Although your health and writing take top priority, you probably have other, urgent tasks to do as well. The key is to decide how much time you will give those tasks, and not let them expand beyond that. Personally, I do this by dividing up my day into three parts:

  1. Mornings are for writing and exercise/wellness (yoga, meditation, walking my dogs).
  2. Afternoons are for other kinds of work: Lab management, teaching, meetings, errands, etc.
  3. Evenings are for relaxing and being with my family.

When I’m in my office, people tend to interrupt me. So I write at home in the mornings, and go to campus around lunchtime. I try to schedule all of my teaching and meetings for between noon and five o’clock. It doesn’t always work out-- sometimes a class I teach gets scheduled for the morning, and there’s nothing I can do about it-- but I’m always happy when the term ends and I can go back to my habit of writing at home in the mornings.

You may be thinking, Sure, spending noon to five on other tasks is fine . . . until you have more than five hours of other tasks to do. And I absolutely do have more than five hours of other tasks to do . . . I just don’t do them. I prioritize, and I start at noon on Monday with the most important task. Then I do the 2nd most important task, and then the 3rd most important, and so on until about 4:50, when I stop working to make tomorrow’s to-do list. Tasks that never get high enough on the priority list to be done, day after day, just never get done. Oh, well—that’s life!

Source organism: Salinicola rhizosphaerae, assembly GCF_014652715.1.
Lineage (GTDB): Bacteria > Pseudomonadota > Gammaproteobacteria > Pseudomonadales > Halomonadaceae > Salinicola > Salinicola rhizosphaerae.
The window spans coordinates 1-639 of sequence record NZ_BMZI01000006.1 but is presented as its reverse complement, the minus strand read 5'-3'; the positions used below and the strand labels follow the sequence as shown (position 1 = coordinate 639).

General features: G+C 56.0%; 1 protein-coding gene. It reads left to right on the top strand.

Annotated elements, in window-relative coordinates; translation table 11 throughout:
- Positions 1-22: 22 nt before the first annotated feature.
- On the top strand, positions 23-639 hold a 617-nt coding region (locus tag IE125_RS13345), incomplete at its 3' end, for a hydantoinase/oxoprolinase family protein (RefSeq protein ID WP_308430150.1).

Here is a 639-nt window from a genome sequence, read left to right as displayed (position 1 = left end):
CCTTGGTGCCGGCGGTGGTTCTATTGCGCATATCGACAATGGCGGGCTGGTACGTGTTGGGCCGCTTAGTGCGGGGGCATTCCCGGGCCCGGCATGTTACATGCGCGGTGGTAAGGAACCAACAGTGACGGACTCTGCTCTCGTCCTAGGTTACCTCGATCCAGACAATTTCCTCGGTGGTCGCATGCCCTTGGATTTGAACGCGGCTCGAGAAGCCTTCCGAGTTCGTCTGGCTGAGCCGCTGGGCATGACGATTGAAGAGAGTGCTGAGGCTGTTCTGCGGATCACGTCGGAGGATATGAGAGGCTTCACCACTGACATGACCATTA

If the idea of leaving things undone panics you, keep in mind that your career success does not depend on any of those non-writing activities. When you are evaluated for hiring, tenure and promotion, no one cares whether you did a great job on the library committee or just an adequate one. No one gives you credit for replying promptly to emails, for grading all the students’ essays in one week instead of two, or for reviewing twenty-five journal articles a year instead of three. These are all worthwhile things to do, but they are not more worthwhile than your own research and writing, and your time is limited. So give the urgent activities their allotted time (which in my case is noon to five, Monday through Friday) and that’s it.

I realize this is easier said than done. If you are a pre-tenure faculty member, the people asking you to do service are typically your senior colleagues, and saying no to them is frightening. You are probably all too aware that those in your own department will vote on your tenure case in a few years, and those at other universities may be asked to write letters of support. But what will the real criteria for your tenure decision be? Ask around: Has anyone ever been denied tenure at your school for doing too little service? In most places, the answer is no. The hard truth is that for academics, research productivity (and possibly teaching, depending on where you work) are valued above all else. If you can learn to brave a moment of social awkwardness by politely saying no to extra work, it will be much better for your career in the long run.